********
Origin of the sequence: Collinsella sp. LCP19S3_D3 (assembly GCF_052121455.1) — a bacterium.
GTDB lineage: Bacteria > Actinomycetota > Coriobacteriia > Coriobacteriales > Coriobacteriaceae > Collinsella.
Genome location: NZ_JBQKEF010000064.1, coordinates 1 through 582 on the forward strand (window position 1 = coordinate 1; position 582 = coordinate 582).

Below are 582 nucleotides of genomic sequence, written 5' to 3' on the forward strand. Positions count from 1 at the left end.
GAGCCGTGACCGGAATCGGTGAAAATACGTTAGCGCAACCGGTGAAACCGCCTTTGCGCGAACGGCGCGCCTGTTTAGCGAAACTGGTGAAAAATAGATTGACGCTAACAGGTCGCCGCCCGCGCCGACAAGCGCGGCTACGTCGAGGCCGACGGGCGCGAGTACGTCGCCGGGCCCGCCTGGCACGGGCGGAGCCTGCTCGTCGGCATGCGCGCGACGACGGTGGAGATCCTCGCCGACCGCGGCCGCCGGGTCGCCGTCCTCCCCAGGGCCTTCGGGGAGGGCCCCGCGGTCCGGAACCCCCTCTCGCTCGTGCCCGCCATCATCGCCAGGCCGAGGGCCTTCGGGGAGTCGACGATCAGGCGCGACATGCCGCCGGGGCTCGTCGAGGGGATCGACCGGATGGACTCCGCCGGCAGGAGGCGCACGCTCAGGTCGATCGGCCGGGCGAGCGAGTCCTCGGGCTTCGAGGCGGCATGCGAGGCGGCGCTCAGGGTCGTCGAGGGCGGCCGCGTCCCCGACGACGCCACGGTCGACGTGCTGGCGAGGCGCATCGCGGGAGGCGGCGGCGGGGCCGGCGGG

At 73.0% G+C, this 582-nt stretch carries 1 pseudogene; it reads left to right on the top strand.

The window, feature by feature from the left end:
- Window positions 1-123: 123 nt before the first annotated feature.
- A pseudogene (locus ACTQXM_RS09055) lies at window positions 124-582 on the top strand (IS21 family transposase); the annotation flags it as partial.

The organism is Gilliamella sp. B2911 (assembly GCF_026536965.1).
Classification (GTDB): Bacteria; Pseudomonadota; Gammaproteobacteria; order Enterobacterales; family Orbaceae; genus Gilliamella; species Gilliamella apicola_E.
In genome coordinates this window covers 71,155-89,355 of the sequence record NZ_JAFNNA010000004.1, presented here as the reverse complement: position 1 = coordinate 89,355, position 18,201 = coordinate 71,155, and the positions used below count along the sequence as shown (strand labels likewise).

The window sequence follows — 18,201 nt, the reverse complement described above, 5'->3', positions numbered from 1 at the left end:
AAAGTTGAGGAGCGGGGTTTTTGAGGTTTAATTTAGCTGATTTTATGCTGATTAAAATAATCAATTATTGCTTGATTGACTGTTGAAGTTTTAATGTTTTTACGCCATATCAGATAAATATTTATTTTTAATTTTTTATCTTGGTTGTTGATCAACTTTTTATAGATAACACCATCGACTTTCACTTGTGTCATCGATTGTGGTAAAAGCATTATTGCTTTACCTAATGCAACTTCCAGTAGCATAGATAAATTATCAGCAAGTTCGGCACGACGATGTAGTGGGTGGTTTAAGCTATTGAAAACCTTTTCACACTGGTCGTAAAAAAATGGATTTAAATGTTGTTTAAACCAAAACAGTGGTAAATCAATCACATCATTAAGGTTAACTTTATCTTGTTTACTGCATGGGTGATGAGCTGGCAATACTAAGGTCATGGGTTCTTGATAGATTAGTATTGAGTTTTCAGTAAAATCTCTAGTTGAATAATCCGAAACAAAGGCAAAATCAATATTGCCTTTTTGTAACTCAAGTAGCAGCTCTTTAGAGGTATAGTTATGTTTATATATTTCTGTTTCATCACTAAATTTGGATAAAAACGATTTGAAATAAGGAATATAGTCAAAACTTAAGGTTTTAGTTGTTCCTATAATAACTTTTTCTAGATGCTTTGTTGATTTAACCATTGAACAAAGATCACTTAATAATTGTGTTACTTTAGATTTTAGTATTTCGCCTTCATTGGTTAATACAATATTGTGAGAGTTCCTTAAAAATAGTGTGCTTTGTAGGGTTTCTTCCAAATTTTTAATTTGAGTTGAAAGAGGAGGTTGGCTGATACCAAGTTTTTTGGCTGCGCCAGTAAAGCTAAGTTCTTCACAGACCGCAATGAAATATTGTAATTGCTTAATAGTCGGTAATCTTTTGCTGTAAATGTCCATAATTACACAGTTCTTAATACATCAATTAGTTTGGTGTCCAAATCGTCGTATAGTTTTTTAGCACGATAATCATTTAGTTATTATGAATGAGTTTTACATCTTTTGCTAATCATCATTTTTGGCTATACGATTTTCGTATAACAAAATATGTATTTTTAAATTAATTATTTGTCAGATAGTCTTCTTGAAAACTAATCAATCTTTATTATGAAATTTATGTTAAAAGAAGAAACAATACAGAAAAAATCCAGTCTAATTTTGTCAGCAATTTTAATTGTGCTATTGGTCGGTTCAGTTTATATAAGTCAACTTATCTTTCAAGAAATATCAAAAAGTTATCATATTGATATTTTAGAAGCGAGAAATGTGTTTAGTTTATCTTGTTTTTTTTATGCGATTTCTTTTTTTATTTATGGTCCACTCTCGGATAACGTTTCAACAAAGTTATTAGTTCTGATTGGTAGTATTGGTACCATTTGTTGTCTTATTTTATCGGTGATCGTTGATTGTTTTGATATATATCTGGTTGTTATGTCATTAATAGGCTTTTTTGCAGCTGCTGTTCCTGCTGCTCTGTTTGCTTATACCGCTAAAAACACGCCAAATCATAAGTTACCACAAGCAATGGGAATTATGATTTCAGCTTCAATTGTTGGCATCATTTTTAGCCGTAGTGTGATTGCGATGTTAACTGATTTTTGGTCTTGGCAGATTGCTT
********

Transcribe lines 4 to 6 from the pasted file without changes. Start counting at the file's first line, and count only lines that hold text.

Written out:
Below are 582 nucleotides of genomic sequence, written 5' to 3' on the forward strand. Positions count from 1 at the left end.
GAGCCGTGACCGGAATCGGTGAAAATACGTTAGCGCAACCGGTGAAACCGCCTTTGCGCGAACGGCGCGCCTGTTTAGCGAAACTGGTGAAAAATAGATTGACGCTAACAGGTCGCCGCCCGCGCCGACAAGCGCGGCTACGTCGAGGCCGACGGGCGCGAGTACGTCGCCGGGCCCGCCTGGCACGGGCGGAGCCTGCTCGTCGGCATGCGCGCGACGACGGTGGAGATCCTCGCCGACCGCGGCCGCCGGGTCGCCGTCCTCCCCAGGGCCTTCGGGGAGGGCCCCGCGGTCCGGAACCCCCTCTCGCTCGTGCCCGCCATCATCGCCAGGCCGAGGGCCTTCGGGGAGTCGACGATCAGGCGCGACATGCCGCCGGGGCTCGTCGAGGGGATCGACCGGATGGACTCCGCCGGCAGGAGGCGCACGCTCAGGTCGATCGGCCGGGCGAGCGAGTCCTCGGGCTTCGAGGCGGCATGCGAGGCGGCGCTCAGGGTCGTCGAGGGCGGCCGCGTCCCCGACGACGCCACGGTCGACGTGCTGGCGAGGCGCATCGCGGGAGGCGGCGGCGGGGCCGGCGGG

At 73.0% G+C, this 582-nt stretch carries 1 pseudogene; it reads left to right on the top strand.